In my book, Sartre’s Anthropology as a Hermeneutics of Praxis (1998), I characterise the standpoint of the later Sartre – initially developed in Critique of Dialectical Reason (1960, hereafter CDR) – as a ‘hermeneutics of praxis’. The primary aim is reconstructive: by means of generalising Sartre’s conception in a certain direction I hope to be able, so to speak, ‘to go beyond Sartre by means of Sartre’. This implies both emphasising the strengths and distinguishing the shortcomings of Sartre’s standpoint, but also a serious attempt to develop it. One of my aims here is to work out the options that are opened up by such a generalisation.
Ruy Llera Blanes
In this article I explore the contemporary relevance of Émile Durkheim’s classic theory of anomie with respect to both the discipline of social anthropology and the study of politics in Africa. I take as a case study present-day, post-war Angola, where an activist mobilisation (the Revolutionary Movement) has engaged in what I call ‘anomic diagnostics’ in opposing the country’s current regime. Through a political reading of Durkheim’s theory, I suggest that, while the French author situates anomie and suicide as cause and consequence respectively within a conservative view of society, Angolan activists instead see anomie as the starting point for a progressive political proposition productive of rupture.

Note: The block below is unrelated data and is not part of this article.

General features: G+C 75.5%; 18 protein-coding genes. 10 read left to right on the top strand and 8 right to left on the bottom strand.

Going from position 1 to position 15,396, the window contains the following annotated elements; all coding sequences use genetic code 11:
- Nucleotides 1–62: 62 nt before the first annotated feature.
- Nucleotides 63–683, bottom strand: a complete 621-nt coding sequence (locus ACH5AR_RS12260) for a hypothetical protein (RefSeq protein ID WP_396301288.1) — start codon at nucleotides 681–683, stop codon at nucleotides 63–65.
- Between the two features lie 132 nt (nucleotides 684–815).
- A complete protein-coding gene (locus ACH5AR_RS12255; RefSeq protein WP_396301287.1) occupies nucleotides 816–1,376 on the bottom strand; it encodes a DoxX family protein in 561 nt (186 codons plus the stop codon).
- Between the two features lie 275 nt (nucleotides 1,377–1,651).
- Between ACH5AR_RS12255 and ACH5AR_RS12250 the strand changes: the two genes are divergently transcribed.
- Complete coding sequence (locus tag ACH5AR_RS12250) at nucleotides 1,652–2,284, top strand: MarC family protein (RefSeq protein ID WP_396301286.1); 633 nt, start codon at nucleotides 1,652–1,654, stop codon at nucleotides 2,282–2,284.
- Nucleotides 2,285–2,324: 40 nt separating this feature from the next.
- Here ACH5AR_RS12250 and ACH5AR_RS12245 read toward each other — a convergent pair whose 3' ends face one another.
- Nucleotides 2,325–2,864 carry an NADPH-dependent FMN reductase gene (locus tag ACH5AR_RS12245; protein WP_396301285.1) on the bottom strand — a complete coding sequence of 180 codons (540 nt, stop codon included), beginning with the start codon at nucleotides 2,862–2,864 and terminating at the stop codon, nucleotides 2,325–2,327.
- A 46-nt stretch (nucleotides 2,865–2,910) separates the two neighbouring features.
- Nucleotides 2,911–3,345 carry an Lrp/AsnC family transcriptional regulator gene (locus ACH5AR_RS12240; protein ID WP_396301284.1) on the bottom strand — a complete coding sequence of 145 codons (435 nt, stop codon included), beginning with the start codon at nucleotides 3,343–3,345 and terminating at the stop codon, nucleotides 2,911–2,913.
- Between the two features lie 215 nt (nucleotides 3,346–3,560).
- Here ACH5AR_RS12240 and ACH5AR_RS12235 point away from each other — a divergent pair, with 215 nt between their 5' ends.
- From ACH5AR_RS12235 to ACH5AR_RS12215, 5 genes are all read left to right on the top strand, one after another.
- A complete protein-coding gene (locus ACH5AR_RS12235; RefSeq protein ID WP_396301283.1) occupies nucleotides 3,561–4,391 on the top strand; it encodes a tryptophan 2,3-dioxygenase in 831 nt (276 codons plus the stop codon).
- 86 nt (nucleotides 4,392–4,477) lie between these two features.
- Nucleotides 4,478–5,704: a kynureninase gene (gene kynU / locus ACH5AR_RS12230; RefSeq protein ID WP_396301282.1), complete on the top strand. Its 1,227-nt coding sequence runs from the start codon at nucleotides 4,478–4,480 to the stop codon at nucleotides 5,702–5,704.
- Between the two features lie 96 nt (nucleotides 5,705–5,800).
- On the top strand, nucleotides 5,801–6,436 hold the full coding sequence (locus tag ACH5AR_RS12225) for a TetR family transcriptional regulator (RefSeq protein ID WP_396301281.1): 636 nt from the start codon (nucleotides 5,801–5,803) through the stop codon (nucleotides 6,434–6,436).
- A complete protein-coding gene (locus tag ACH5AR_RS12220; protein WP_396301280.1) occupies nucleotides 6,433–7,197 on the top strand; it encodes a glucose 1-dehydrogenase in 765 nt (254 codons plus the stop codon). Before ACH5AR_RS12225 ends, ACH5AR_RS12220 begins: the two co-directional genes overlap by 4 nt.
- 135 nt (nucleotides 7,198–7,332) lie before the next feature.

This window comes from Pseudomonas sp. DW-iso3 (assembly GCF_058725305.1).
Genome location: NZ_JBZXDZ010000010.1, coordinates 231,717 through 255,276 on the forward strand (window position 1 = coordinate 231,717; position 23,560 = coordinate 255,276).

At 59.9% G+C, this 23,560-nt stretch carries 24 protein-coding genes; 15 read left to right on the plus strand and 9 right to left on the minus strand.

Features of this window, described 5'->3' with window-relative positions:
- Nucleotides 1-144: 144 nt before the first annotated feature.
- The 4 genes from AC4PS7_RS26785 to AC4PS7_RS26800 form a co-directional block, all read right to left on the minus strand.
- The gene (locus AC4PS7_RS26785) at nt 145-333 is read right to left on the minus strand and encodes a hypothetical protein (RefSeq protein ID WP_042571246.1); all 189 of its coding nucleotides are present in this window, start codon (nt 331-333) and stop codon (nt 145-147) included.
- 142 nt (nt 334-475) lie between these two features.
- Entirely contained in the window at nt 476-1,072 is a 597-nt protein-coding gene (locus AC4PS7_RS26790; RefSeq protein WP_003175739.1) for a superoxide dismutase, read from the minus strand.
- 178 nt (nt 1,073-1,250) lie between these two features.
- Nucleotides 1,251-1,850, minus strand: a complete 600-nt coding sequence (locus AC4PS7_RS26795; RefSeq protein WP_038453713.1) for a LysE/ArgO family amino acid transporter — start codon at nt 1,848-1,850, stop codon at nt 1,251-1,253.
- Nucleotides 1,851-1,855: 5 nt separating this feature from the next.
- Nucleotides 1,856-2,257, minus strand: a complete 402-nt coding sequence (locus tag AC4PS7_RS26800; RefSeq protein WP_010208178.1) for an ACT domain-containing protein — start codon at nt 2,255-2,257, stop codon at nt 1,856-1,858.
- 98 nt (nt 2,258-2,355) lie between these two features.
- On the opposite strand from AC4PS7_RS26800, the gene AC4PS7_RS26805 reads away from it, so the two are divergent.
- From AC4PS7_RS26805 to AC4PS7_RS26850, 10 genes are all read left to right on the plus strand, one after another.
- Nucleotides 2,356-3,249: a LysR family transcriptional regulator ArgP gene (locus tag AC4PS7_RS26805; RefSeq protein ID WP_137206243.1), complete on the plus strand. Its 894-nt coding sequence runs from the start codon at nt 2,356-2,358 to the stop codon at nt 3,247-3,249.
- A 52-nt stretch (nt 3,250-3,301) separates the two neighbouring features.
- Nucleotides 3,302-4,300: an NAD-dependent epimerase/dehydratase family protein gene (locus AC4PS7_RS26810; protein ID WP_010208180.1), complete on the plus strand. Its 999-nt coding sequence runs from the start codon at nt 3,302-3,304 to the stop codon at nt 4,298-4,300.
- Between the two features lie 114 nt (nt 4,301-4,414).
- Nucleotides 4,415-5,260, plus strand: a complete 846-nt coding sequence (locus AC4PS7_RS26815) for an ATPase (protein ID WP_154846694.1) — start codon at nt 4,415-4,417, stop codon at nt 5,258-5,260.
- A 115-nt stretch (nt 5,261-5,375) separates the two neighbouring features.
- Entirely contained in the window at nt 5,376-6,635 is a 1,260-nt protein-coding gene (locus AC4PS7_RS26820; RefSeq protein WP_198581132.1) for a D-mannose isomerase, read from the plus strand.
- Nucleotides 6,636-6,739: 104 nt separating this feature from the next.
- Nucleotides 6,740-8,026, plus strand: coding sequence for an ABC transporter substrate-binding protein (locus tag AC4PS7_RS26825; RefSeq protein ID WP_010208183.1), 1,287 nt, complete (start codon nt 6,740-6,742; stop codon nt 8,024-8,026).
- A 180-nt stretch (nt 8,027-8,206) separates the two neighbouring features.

Claudette Kennedy, W. S. F. Pickering, and Nick Allen
The late Mrs Claudette Kennedy was a niece of Mauss and a great niece of Durkheim. On 1 September 1992, Bill Pickering (WP) and Nick Allen (NA) – of the then recently formed British Centre for Durkheimian Studies at the Institute of Social and Cultural Anthropology, Oxford University – met Claudette Kennedy (CK) in her house in Oxford and recorded a conversation with her. She had certain firm memories of Emile Durkheim, her great uncle, but more of Marcel Mauss. In all probability, she was the only person then alive with such memories, especially those of Durkheim. Pierre Mauss might have had recollections of Marcel Mauss but his memory was said to be failing.
Durkheim on Solidarity and Social Morphology
Durkheim never repudiated or even revised the theory formulated in the Division, which was in its third edition by the time of the publication of his last major work. He did, however, admit privately to Mauss to having 'many hesitations' about bringing out a second edition, although he gave no indication of the nature of these reservations (1998a:277, 283). Furthermore his anthropological knowledge became more extensive after the publication of the Division, which is rather short on properly ethnographic materials (Lukes 1975:159; Allen 1995:49). It is not surprising, therefore, that his ideas concerning the social organisation of hunter-gatherer societies were modified.